A journey of discovery in Goa

Most tourists only venture from their hotel bar to the beautiful beaches, but Amanda Thow sets off to find its other charms
W hen I asked the waiter for a Kingfisher beer, he brought it to me in a teapot. Questioning him further, I discovered that this was not some bizarre local custom but due to the election. Alcohol was banned for four days, starting two days before the results.

There would be much to celebrate, I was told: the odds-on favourite was running on an anti-corruption ticket. Most of the Goans I spoke to hoped that the illegal shacks which line the beaches would get closed down. Selfishly, I felt that this would be a shame, having just enjoyed the five-mile walk from the 17th-century Fort Aguada along the edge of the surf to Baga Beach, stopping along the way for fresh lime sodas and giant banana pancakes (30p each).

Under the thatched canopies of these illegal shacks, I had watched white, hump-backed cattle wandering by or squabbling for the deep shade between the beached outriggers. Young fishermen squatted near by, sorting and mending the froth of pale-green nets. Women dressed in bright saris held up armfuls of lungis, pineapples and embroidered bags. A man approached and offered me an official-looking document sheathed in plastic: a certificate of competence in professional ear cleaning. "Just take a look," he insisted, producing a frightening array of gleaming metal instruments in a black case.

Another day, I extended my walk over the rocky headland to the next beach, Anjuna, a hippy haven of the Sixties, where there is a flea market every Wednesday selling wonderful chocolate brownies (of the non-herbal variety), baked by a local Englishman.

Apart from brief forays for souvenirs in places like these, many visitors to Goa simply shuttle between the white sand of their local beach and the cool of their local bar. While even the most popular beaches are far from crowded (there are 160 miles of coast), it is still worth hiring a motorbike or scooter and taking a trip around the state.

At the top of Bardez province, a ferry crosses the Chapora River from Siolim every 20 minutes to take you north into Pernem province. Harmal beach and the sleepy charm of the villages en route provide a welcome change from the relative clamour of Bardez. The wide, sandy bay is reached by a short walk over a low headland. There is also a stream which flows down from the hills into a large freshwater pool separated from the sea by a narrow hump of sand. The seclusion of this beautiful spot does, however, attract a few devoted nudists, ageing hippies and a colourful array of posing pouches.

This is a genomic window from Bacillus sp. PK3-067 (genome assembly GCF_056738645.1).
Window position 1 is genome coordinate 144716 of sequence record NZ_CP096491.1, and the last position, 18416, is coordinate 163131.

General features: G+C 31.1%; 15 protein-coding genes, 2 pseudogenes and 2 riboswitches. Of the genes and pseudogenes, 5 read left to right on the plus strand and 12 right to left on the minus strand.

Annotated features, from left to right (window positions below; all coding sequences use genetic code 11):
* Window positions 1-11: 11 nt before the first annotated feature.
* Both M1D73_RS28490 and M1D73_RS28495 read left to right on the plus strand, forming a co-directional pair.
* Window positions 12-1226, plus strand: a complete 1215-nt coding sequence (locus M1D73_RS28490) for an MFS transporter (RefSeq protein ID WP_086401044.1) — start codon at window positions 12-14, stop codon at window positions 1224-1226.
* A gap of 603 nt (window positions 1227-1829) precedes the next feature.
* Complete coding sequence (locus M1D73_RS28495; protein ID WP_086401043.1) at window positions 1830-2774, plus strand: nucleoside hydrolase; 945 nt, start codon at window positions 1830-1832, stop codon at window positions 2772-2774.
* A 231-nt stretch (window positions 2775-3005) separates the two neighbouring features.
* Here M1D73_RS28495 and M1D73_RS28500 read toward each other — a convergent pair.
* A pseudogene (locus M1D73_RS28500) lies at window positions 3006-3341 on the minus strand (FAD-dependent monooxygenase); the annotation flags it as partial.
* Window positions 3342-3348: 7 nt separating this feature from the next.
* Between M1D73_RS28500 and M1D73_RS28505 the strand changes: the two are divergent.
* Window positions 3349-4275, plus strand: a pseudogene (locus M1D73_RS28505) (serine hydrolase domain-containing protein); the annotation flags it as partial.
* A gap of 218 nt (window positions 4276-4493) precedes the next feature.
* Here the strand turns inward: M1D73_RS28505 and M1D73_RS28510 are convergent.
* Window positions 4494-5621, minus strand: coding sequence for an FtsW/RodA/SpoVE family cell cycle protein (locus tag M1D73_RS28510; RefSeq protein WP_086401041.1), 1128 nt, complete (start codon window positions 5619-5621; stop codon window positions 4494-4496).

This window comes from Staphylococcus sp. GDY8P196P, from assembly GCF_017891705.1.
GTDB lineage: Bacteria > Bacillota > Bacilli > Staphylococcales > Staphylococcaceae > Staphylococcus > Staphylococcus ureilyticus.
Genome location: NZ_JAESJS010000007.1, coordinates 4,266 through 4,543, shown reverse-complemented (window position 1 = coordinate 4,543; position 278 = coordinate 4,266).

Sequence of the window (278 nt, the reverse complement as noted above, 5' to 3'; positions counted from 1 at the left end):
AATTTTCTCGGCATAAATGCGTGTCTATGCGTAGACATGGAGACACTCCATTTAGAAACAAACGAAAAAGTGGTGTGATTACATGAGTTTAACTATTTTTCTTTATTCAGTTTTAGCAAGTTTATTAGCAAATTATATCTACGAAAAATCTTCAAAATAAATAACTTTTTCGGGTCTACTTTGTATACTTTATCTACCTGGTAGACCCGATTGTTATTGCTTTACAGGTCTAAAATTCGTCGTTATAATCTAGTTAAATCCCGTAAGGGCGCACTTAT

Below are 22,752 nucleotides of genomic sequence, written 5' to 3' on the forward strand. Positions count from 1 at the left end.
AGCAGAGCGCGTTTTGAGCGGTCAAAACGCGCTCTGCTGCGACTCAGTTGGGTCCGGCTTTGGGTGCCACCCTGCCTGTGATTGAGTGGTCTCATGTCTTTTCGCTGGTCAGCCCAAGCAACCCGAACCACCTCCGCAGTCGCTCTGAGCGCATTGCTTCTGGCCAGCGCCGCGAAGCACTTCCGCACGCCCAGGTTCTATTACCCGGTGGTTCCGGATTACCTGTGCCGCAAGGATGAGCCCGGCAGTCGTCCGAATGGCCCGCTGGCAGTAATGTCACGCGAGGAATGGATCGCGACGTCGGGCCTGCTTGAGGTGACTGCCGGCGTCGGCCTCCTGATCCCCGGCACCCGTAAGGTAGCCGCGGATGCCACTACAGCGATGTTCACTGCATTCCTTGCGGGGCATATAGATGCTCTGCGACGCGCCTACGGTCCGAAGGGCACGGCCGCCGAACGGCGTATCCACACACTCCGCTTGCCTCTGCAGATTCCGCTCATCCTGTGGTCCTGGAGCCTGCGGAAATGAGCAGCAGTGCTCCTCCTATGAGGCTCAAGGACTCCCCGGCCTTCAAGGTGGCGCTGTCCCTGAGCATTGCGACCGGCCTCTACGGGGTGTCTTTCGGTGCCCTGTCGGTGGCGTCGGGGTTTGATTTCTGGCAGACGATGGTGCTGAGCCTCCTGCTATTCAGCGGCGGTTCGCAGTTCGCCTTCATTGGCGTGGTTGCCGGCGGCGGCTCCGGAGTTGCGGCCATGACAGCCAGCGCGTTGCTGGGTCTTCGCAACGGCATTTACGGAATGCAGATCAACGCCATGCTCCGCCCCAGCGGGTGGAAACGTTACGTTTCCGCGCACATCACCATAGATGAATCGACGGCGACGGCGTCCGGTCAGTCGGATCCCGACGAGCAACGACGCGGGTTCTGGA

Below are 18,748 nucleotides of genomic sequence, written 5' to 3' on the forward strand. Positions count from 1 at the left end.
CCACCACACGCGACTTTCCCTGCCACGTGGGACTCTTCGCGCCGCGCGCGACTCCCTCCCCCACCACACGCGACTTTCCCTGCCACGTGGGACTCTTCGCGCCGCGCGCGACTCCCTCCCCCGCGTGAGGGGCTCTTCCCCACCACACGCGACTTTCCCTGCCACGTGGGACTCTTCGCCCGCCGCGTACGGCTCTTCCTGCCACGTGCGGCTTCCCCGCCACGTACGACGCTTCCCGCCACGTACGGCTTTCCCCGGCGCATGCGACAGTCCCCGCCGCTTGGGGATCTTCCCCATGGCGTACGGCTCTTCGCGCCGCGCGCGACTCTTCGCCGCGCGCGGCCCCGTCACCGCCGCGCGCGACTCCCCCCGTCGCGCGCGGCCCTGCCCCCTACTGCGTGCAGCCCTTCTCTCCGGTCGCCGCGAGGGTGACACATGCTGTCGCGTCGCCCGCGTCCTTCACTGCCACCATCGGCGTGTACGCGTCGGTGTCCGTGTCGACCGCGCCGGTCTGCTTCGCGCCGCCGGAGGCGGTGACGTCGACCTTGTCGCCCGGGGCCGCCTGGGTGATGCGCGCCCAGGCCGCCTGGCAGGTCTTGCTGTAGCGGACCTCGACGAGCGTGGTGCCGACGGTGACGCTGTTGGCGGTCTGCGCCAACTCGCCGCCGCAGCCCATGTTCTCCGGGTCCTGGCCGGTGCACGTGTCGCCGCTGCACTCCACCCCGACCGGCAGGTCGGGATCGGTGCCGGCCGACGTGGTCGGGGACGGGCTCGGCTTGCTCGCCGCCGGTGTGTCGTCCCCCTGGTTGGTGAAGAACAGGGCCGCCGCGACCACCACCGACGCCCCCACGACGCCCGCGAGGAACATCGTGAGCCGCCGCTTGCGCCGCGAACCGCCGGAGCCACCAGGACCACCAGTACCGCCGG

Farther north, a second ferry crosses the Tiracol river to reach Tiracol Fort. If the ferry is on the other side of the river, piercing whistles and frantic waving may attract the ferryman's attention. He will then pick you up, although this unscheduled trip increases the fare from 2p to pounds 1. Tiracol Fort was built by the Rajahs of Savantvadi in the 17th century and captured by the Portuguese, who added lookout turrets and a small, whitewashed church which takes up most of the inner courtyard. It is now a hotel and serves good vindalhao (a local speciality of marinated pork which has nothing in common with the palate-burner normally associated with the term). The battlements offer stunning views of the river's mouth, the surrounding beaches and neighbouring state of Maharashtra while you're waiting for your meal.

Heading in the opposite direction, to Canacona, the southernmost province, you find the most beautiful beach in Goa. Palolem has a wide, curving bay about a mile long, with Canacona island at one end. At low tide you can pick your way along the rocky promontory to the island, but otherwise it is easy enough to hire a fishing boat to take you round to its western side, where there is a small sandy beach and delicate monkeys that are just visible swinging through the trees. For an all-in price of pounds 10, the same boat will pick you up at a specified time and take you to see the dolphins in the waters near the island, then bring you back to the beach for some freshly caught pomfret or tuna.

More accessible is the former capital, Old Goa, in Tiswadi province. In the 16th century it was the most important colonial city in Asia and had a population larger than Lisbon. Today about 15 Renaissance and baroque churches and an archaeological museum housed in part of a Franciscan monastery remain, all surrounded by well-watered lawns.

Like most towns in the state, Old Goa is easily reached by bus. And bus travel is an experience in itself: old ladies will talk of the Portuguese occupation, when there was no electricity in the villages and some had a bus service only once a day. A man interjects that it's no better now. He has been waiting three years for a telephone, even though he paid a bribe to go to the top of the waiting list. All this to the sound of the driver's one tape, playing Indian hits such as "You are my chicken fry, you are my fish pie" at top volume. It's enough to make you long for a Kingfisher beer.

Getting there

Unless you are on an extensive tour of India, the only sensible way to approach Goa from the UK is on a charter flight. Plenty of British tour operators organise trips to Goa, from a variety of airports - but predominantly from Gatwick. First Choice (0161-745 7000) has a week's holiday departing Gatwick on 9 March, price pounds 549 including B&B. Inspirations Flights (01293 821821) is selling seat-only tickets on 7 March for pounds 359 and 28 March for pounds 406.

Getting in

You need a visa, obtainable from the Indian High Commission, India House, Aldwych, London WC2B 4NA (0171-836 8484).

Getting information

Government of India Tourist Office, 7 Cork Street, London W1X 2LN (0171- 437 3677).